Yoel Roth briefly worked alongside Elon Musk as Twitterâ€™s head of trust and safety. Roth resigned for reasons he explains in the New York Times today. In the piece, Roth argues that Apple and Google app stores ultimately govern what Twitter allows on its site. That poses a challenge for Musk and his goal of turning Twitter into a hardcore free speech platform void of moderation.
Roth argues that the need for his role was lost when it became clear Musk would ultimately choose how to implement or reject moderation:
It was for this reason that I ultimately chose to leave the company: A Twitter whose policies are defined by unilateral edict has little need for a trust and safety function dedicated to its principled development.
The former head of trust and safety neatly explains how advertisers and local governments will continue to shape moderation policy. Perhaps more impactful is the impact Apple and Google have, Roth says:
While Twitter has been publicly tight-lipped about how many people use the companyâ€™s mobile apps (rather than visiting Twitter.com on a browser), the companyâ€™sÂ 2021 annual reportÂ didnâ€™t mince words: â€œOur release of new products â€¦ is dependent upon and can be impacted by digital storefront operatorsâ€ that decide the guidelines and enforce them, it reads in part. â€œSuch review processes can be difficult to predict and certain decisions may harm our business.â€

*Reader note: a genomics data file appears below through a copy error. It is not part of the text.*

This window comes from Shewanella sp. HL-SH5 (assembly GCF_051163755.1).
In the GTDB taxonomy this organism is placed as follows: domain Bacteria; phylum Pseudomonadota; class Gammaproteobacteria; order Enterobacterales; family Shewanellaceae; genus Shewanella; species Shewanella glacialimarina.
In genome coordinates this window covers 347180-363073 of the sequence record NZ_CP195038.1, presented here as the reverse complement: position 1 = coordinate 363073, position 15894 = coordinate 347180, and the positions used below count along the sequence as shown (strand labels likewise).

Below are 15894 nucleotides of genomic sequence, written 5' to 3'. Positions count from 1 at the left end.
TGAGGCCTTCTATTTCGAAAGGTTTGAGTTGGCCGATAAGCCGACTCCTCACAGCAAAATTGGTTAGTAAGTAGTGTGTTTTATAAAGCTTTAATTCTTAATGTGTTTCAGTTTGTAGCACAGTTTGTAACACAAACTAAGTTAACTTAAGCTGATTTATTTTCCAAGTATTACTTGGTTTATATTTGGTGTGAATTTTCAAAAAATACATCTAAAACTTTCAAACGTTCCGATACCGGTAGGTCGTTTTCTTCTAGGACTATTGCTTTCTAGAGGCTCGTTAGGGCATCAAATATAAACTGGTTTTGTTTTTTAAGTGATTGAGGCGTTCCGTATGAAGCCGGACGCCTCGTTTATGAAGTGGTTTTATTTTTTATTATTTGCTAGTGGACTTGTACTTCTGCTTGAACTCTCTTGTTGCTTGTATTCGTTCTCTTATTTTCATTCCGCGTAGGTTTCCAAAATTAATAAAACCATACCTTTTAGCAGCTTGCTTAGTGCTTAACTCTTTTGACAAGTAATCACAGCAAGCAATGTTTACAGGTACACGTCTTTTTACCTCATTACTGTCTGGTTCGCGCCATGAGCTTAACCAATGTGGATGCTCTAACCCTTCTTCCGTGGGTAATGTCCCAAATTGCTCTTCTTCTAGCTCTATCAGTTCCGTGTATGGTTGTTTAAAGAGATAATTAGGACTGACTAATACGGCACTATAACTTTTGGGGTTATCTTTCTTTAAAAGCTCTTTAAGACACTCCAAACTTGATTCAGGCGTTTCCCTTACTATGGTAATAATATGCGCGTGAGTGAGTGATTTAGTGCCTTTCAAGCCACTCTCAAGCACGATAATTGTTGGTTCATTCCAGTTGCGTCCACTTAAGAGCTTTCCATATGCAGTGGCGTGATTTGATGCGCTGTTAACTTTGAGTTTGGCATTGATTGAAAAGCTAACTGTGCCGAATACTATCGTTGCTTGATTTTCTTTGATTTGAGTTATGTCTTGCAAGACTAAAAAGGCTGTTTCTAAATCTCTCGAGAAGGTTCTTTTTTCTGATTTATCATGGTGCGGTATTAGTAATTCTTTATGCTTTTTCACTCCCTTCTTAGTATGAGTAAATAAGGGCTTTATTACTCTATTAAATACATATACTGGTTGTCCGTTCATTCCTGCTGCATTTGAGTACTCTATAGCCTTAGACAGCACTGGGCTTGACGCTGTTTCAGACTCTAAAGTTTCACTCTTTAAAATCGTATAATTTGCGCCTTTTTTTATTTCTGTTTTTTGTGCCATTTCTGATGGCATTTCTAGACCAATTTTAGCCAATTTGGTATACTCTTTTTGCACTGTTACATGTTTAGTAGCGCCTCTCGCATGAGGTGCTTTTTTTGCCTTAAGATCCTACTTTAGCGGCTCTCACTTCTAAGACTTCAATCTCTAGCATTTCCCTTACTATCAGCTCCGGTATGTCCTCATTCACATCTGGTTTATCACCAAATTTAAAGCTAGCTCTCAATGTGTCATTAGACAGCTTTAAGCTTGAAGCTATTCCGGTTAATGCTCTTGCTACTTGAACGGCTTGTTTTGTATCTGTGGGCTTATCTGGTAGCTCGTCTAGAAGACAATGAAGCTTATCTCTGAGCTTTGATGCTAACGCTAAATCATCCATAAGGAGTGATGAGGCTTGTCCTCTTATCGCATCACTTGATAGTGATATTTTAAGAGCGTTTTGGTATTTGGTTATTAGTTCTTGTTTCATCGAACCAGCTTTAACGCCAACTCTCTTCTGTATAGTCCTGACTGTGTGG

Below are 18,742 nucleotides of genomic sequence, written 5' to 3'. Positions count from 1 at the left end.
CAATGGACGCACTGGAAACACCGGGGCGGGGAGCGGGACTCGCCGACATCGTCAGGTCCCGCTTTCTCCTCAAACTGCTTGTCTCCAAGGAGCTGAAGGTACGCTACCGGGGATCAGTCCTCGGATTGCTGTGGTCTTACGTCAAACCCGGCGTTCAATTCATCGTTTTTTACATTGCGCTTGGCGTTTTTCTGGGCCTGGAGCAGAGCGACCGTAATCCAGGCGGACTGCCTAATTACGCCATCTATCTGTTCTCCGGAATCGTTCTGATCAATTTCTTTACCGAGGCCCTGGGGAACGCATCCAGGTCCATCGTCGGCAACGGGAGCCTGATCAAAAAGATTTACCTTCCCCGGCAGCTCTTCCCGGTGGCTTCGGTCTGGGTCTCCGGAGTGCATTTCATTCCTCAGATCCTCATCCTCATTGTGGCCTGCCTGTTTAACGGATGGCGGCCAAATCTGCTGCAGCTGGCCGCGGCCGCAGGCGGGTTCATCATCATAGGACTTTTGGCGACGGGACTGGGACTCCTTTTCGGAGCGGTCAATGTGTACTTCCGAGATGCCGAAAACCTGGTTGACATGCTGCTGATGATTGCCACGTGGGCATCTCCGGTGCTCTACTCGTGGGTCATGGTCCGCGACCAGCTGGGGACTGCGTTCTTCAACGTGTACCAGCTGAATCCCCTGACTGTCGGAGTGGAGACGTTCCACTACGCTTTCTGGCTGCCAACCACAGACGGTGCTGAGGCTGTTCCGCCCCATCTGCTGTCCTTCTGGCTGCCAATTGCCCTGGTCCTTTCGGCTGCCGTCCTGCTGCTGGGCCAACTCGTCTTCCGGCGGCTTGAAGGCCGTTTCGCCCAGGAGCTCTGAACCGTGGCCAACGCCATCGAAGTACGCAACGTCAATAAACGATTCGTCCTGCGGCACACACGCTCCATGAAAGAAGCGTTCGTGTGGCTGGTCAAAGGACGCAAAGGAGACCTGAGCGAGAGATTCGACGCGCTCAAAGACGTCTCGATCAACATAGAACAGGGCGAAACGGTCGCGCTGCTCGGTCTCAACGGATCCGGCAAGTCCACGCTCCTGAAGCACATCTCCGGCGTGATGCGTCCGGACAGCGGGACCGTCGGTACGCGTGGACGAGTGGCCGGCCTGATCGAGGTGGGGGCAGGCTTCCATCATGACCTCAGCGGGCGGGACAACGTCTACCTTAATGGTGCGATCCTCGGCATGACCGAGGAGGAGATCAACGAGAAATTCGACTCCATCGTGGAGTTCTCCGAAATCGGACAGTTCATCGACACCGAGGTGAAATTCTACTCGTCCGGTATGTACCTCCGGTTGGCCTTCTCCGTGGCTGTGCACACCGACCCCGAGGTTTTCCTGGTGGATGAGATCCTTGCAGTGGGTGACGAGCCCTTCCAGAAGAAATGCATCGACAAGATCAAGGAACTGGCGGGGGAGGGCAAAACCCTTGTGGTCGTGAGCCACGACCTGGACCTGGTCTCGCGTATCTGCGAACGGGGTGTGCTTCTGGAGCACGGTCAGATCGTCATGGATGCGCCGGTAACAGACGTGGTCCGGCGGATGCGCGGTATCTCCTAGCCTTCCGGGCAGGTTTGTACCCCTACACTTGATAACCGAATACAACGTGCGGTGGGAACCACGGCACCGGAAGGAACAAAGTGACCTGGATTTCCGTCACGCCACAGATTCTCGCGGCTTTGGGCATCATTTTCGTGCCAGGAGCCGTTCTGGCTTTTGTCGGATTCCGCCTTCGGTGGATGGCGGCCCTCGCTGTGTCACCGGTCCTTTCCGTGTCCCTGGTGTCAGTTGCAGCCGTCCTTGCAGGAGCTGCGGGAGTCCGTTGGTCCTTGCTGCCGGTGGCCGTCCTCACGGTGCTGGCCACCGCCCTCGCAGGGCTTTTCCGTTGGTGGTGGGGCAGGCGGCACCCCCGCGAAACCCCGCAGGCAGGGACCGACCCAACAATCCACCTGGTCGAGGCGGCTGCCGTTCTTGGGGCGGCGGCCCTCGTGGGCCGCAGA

â€œMay harm our businessâ€ is an understatement. Failure to adhere to Apple and Googleâ€™s guidelines would be catastrophic, risking Twitterâ€™s expulsion from their app stores and making it more difficult for billions of potential users to access Twitterâ€™s services. This gives Apple and Google enormous power to shape the decisions Twitter makes.
Apple and Google influence isnâ€™t just a theory either. Roth cites specific examples when app store reviewers have flagged Twitter for what they allow on the platform:
On one occasion, a member of an app review team contacted Twitter, saying with consternation that he had searched for â€œ#boobsâ€ in the Twitter app and was presented with â€¦ exactly what youâ€™d expect. Another time, on the eve of a major feature release, a reviewer sent screenshots of several days-old tweets containing an English-language racial slur, asking Twitter representatives whether they should be permitted to appear on the service.
Reviewers hint that app approval could be delayed or perhaps even withheld entirely if issues are not resolved to their satisfaction â€” although the standards for resolution are often inferred.
And while Roth doesnâ€™t name which company each instance occurred with, he does conclude by warning that the status of Twitterâ€™s app in the Apple App Store and Google Play Store is a conversation already taking place.
Twitter will have to balance its new ownerâ€™s goals against the practical realities of life on Apple and Googleâ€™s internet â€” no easy task for the employees who have chosen to remain. And as I departed the company, the calls from the app review teams had already begun.
Read the full piece from the New York Times here.
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